In conclusion, routine long-distance runners exhibited higher sweat responses after evoked sweating due to shorter sweat onset time and higher sweat output per sweat gland. Therefore, our findings suggest that routine long-distance running result in upregulated sweating responses in peripheral sweating mechanisms. However, additional research is needed to identify the molecular mechanism underlying these changes. Our results complement existing understanding of perspiration in long-distance runners.”
Sex Differences in the Effects of Physical Training on Sweat Gland Responses During a Graded Exercise
Men sweat more.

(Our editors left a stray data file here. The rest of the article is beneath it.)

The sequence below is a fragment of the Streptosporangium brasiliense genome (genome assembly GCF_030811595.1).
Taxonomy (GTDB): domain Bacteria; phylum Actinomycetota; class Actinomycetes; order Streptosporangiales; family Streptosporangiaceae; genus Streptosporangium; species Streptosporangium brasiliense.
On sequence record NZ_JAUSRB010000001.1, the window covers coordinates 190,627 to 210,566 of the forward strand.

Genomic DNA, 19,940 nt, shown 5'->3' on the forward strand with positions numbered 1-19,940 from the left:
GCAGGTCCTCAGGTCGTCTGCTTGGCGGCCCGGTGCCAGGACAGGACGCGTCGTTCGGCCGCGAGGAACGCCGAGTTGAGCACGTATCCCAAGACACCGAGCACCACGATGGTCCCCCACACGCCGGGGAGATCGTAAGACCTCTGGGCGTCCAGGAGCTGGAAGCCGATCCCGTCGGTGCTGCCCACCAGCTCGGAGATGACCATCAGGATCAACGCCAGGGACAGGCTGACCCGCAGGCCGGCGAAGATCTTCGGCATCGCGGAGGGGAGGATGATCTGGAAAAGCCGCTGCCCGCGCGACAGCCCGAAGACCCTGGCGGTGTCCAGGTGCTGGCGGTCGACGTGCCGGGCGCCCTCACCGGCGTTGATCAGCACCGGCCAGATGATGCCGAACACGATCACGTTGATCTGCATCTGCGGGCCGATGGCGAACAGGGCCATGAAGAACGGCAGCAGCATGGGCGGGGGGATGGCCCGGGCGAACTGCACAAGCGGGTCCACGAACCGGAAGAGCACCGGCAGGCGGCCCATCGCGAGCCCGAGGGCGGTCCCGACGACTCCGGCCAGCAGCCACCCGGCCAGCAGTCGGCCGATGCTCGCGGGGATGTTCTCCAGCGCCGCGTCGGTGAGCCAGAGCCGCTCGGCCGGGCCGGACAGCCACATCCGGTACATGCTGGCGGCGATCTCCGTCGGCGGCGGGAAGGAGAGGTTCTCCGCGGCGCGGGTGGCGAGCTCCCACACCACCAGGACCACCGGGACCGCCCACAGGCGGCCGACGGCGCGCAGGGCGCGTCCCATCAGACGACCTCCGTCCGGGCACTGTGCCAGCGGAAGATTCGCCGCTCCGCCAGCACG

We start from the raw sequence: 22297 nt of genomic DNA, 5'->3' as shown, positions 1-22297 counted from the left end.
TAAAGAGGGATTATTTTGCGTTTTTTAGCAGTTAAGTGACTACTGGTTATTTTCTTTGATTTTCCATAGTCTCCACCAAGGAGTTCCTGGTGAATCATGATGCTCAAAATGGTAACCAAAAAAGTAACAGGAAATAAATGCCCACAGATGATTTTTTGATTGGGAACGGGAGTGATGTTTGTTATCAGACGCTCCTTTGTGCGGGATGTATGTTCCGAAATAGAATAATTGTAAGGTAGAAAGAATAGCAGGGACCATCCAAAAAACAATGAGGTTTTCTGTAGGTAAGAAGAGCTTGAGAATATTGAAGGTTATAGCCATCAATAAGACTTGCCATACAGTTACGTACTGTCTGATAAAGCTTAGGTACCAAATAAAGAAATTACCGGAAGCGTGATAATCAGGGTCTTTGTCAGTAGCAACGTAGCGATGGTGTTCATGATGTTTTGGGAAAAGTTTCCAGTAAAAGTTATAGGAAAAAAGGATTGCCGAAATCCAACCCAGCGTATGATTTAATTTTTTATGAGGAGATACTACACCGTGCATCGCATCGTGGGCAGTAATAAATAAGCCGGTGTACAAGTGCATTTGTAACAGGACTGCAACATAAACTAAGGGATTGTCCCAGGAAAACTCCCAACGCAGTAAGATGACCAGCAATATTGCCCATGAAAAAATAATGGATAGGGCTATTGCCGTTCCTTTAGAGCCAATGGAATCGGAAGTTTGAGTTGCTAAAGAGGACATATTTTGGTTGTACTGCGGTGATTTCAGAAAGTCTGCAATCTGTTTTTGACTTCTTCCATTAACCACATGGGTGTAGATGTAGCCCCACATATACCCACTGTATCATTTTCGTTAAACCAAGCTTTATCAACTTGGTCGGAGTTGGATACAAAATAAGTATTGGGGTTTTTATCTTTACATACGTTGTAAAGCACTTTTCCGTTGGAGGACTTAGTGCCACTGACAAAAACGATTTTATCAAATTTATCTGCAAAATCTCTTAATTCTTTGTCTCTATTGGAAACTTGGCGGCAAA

“We assessed sex differences in the sweat gland response to changes in exercise intensity with respect to subjects’ physical training status. In total, 37 subjects participated (10 trained and 10 untrained females, and 8 trained and 9 untrained males). Each subject cycled continuously at 35, 50 and 65% of their maximal O(2) uptake (V(O2max)) for 60 min at an ambient temperature of 30°C and a relative humidity of 45%. The mean local sweating rate (SR) on the forehead, chest, back, forearm and thigh was significantly greater in the trained subjects than in the untrained subjects of both sexes. The degree of the increase in SR with physical training was greater in males than in females at higher levels of exercise intensity. This increase in SR depended primarily on an increase in the sweat output per gland (SGO) in both sexes. However, control of the SR increase with increasing exercise intensity was altered by training in females, i.e. the increase in SR from exercise at 50 to 65% V(O2max) depended only on an increase in SGO in trained females and males and untrained males, but it depended on increases in activated sweat glands and the SGO in untrained females. It was concluded that training improved the sweating response, and a sex difference was observed in the degree of improvement in the sweating response due to physical training. This sex difference became more pronounced with increasing exercise intensity. A sex difference was observed in the control of sweating rate to an increase in exercise intensity, i.e. the maximal activated sweat gland responses of untrained females required a higher body temperature or work intensity than the other groups.”